As of the census of 2000, there were 23,478 people, 9,021 households, and 6,431 families residing in the county. The population density was 43 people per square mile (17/km²). There were 10,191 housing units at an average density of 19 per square mile (7/km²). The racial makeup of the county was 55.18% White, 42.55% Black or African American, 0.35% Native American, 0.39% Asian, 0.03% Pacific Islander, 0.78% from other races, and 0.72% from two or more races. 1.39% of the population were Hispanic or Latino of any race.

There were 9,021 households out of which 34.80% had children under the age of 18 living with them, 47.40% were married couples living together, 19.30% had a female householder with no husband present, and 28.70% were non-families. 25.60% of all households were made up of individuals and 10.20% had someone living alone who was 65 years of age or older. The average household size was 2.57 and the average family size was 3.08.

In the county, the population was spread out with 28.10% under the age of 18, 8.70% from 18 to 24, 27.90% from 25 to 44, 22.60% from 45 to 64, and 12.60% who were 65 years of age or older. The median age was 36 years. For every 100 females there were 92.70 males. For every 100 females age 18 and over, there were 86.50 males.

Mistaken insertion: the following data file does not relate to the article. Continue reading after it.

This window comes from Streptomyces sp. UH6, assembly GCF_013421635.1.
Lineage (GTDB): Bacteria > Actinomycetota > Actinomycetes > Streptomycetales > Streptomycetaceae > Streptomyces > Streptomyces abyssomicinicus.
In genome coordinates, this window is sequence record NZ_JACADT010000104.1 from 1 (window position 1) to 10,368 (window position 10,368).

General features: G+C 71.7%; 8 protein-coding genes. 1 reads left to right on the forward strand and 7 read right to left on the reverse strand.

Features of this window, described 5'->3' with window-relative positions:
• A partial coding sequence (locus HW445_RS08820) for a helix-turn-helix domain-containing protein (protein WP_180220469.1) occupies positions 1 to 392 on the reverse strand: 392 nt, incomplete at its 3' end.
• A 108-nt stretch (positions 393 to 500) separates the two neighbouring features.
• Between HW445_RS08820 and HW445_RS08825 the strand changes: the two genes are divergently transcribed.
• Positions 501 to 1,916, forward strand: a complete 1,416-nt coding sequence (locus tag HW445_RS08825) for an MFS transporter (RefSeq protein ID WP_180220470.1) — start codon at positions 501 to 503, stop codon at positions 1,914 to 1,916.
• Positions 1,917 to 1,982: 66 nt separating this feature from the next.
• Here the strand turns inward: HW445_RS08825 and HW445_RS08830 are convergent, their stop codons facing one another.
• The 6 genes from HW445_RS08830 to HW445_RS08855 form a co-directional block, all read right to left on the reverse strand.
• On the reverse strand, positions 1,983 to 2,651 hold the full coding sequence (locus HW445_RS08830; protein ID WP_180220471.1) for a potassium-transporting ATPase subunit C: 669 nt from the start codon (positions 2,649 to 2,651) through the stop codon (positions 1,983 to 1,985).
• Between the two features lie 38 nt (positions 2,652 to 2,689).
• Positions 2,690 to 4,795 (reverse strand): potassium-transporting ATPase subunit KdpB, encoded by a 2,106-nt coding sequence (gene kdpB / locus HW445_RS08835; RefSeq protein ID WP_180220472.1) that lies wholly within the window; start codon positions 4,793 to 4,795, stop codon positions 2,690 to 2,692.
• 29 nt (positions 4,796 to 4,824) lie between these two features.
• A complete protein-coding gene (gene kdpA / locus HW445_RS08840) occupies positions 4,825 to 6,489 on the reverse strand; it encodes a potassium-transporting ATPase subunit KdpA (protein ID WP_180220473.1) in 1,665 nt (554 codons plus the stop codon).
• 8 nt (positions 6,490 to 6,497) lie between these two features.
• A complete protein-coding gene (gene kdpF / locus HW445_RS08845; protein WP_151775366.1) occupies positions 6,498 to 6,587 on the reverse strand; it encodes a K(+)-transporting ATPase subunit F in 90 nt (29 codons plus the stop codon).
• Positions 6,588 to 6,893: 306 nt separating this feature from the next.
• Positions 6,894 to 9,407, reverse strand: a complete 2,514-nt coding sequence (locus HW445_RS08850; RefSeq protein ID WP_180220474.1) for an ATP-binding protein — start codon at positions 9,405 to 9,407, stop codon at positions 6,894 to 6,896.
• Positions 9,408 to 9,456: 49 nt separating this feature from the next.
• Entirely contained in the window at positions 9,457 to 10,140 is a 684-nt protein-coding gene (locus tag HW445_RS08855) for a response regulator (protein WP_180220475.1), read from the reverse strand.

The median income for a household in the county was $28,591, and the median income for a family was $35,866. Males had a median income of $31,161 versus $21,904 for females. The per capita income for the county was $15,870. About 17.90% of families and 20.90% of the population were below the poverty line, including 27.30% of those under age 18 and 24.40% of those age 65 or over.

2010 census

As of the 2010 United States Census, there were 22,621 people, 8,937 households, and 6,055 families residing in the county. The population density was 41.2 inhabitants per square mile (15.9/km2). There were 10,484 housing units at an average density of 19.1 per square mile (7.4/km2). The racial makeup of the county was 52.6% white, 44.3% black or African American, 0.6% Asian, 0.4% American Indian, 0.7% from other races, and 1.5% from two or more races. Those of Hispanic or Latino origin made up 1.8% of the population. In terms of ancestry, 11.5% were American, 5.7% were German, and 5.4% were English.

Of the 8,937 households, 34.0% had children under the age of 18 living with them, 41.8% were married couples living together, 20.8% had a female householder with no husband present, 32.2% were non-families, and 28.4% of all households were made up of individuals. The average household size was 2.50 and the average family size was 3.05. The median age was 38.8 years.

The median income for a household in the county was $33,816 and the median income for a family was $41,764. Males had a median income of $35,957 versus $30,291 for females. The per capita income for the county was $17,592. About 20.8% of families and 25.4% of the population were below the poverty line, including 39.6% of those under age 18 and 11.5% of those age 65 or over.

Communities

City

Towns